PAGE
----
The Cook's Oracle; and Housekeeper's Manual

The Cook's Oracle; and Housekeeper's Manual

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PREFACE.

Among the multitudes of causes which concur to impair health and produce disease, the most general is the improper quality of our food: this most frequently arises from the injudicious manner in which it is prepared: yet strange, “passing strange,” this is the only one for which a remedy has not been sought; few persons bestow half so much attention on the preservation of their own health, as they daily devote to that of their dogs and horses.

The observations of the Guardians of Health respecting regimen, &c. have formed no more than a catalogue of those articles of food, which they have considered most proper for particular constitutions.

Some medical writers have, “in good set terms,” warned us against the pernicious effects of improper diet; but not one has been so kind as to take the trouble to direct us how to prepare food properly; excepting only the contributions of Count Rumford, who says, in pages 16 and 70 of his tenth Essay, “however low and vulgar this subject has hitherto generally been thought to be—in what Art or Science could improvements be made that would more powerfully contribute to increase the comforts and enjoyments of mankind? Would to God! that I could fix the public attention to this subject!”

The Editor has endeavoured to write the following receipts so plainly, that they may be as easily understood in the kitchen as he trusts they will be relished in the dining-room; and has been more ambitious to present to the Public a Work which will contribute to the daily comfort of all, than to seem elaborately scientific.

The practical part of the philosophy of the kitchen is certainly not the most agreeable; gastrology has to contend with its full share of those great impediments to all great improvements in scientific pursuits; the prejudices of the ignorant, and the misrepresentations of the envious.

The sagacity to comprehend and estimate the importance of any uncontemplated improvement, is confined to the very few on whom nature has bestowed a sufficient degree of perfection of the sense which is to measure it;—the candour to make a fair report of it, is still more uncommon; and the kindness to encourage it cannot often be expected from those whose most vital interest it is to prevent the developement of that by which their own importance, perhaps their only means of existence, may be for ever eclipsed: so, as Pope says, how many are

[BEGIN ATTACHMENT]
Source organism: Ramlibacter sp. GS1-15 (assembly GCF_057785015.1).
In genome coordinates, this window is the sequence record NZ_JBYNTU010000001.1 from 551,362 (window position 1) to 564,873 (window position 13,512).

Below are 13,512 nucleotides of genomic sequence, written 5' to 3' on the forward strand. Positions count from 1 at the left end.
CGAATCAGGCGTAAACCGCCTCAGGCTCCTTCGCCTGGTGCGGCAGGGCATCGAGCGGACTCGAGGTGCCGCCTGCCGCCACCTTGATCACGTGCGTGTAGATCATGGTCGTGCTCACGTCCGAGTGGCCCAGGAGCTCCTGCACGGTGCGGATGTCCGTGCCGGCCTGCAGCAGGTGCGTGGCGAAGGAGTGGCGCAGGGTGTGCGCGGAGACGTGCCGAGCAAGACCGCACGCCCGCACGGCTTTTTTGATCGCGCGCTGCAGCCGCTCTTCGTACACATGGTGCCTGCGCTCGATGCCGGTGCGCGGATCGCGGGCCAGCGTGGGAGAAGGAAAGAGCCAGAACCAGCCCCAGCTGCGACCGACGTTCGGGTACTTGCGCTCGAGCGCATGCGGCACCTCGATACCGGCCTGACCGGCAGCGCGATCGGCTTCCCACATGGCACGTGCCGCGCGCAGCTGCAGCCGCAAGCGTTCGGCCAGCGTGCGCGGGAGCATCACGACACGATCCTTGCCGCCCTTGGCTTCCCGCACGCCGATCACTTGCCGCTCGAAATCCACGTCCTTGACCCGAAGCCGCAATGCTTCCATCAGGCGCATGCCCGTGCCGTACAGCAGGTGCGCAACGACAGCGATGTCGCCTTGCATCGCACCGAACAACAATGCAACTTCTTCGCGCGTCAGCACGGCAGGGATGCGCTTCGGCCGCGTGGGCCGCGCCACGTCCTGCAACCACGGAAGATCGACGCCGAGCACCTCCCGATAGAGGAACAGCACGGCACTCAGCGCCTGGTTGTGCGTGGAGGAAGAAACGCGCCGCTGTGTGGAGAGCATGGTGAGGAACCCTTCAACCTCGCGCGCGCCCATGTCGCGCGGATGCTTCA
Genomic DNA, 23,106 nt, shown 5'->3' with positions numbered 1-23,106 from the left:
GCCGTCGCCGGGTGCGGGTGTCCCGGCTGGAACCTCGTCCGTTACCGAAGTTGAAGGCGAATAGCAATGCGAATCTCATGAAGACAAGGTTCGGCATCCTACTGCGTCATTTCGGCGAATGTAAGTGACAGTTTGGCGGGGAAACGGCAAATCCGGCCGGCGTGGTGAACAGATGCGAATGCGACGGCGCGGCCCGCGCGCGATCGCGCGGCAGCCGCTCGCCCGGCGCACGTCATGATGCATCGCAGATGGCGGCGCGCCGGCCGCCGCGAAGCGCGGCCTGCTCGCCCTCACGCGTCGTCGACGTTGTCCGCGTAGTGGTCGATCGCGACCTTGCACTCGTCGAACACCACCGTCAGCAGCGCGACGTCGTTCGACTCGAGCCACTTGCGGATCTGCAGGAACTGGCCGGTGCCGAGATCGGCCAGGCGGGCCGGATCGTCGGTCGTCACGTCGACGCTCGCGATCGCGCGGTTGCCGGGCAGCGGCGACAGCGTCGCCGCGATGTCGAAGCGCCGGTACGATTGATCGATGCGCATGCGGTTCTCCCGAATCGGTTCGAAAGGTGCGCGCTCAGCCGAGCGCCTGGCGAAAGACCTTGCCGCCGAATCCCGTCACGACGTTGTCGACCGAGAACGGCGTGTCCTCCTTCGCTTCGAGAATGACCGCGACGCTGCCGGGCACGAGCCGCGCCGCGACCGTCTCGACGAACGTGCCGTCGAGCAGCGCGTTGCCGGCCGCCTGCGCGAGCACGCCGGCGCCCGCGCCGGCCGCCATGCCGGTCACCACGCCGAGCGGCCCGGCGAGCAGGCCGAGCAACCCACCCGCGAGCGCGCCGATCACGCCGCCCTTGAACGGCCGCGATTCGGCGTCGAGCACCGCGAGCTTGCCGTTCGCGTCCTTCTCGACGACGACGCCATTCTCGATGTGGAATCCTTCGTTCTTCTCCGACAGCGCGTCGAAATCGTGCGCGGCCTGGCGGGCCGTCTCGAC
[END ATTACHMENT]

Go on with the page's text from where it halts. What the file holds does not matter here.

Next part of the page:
“Condemn’d in business or in arts to drudge,Without a rival, or without a judge:All fear, none aid you, and few understand.”

Improvements in Agriculture and the Breed of Cattle have been encouraged by premiums. Those who have obtained them, have been hailed as benefactors to society! but the Art of making use of these means of ameliorating Life and supporting a healthful Existence—Cookery—has been neglected!!

While the cultivators of the raw materials are distinguished and rewarded, the attempt to improve the processes, without which neither vegetable nor animal substances are fit for the food of man (astonishing to say), has been ridiculed, as unworthy the attention of a rational being!!

The most useful art—which the Editor has chosen to endeavour to illustrate, because nobody else has, and because he knew not how he could employ some leisure hours more beneficially for mankind, than to teach them to combine the “utile” with the “dulce,” and to increase their pleasures, without impairing their health, or impoverishing their fortune, has been for many years his favourite employment; and “The Art of Invigorating and Prolonging Life by Food, &c. &c.” and this Work, have insensibly become repositories for whatever observations he has made which he thought would make us “Live Happy, and Live Long!!!”

The Editor has considered the Art of Cookery, not merely as a mechanical operation, fit only for working cooks, but as the Analeptic part of the Art of Physic.

“How best the fickle fabric to supportOf mortal man; in healthful body howA healthful mind the longest to maintain,”(Armstrong,)

is an occupation neither unbecoming nor unworthy philosophers of the highest class: such only can comprehend its importance; which amounts to no less, than not only the enjoyment of the present moment, but the more precious advantage of improving and preserving health, and prolonging life, which depend on duly replenishing the daily waste of the human frame with materials pregnant with nutriment and easy of digestion....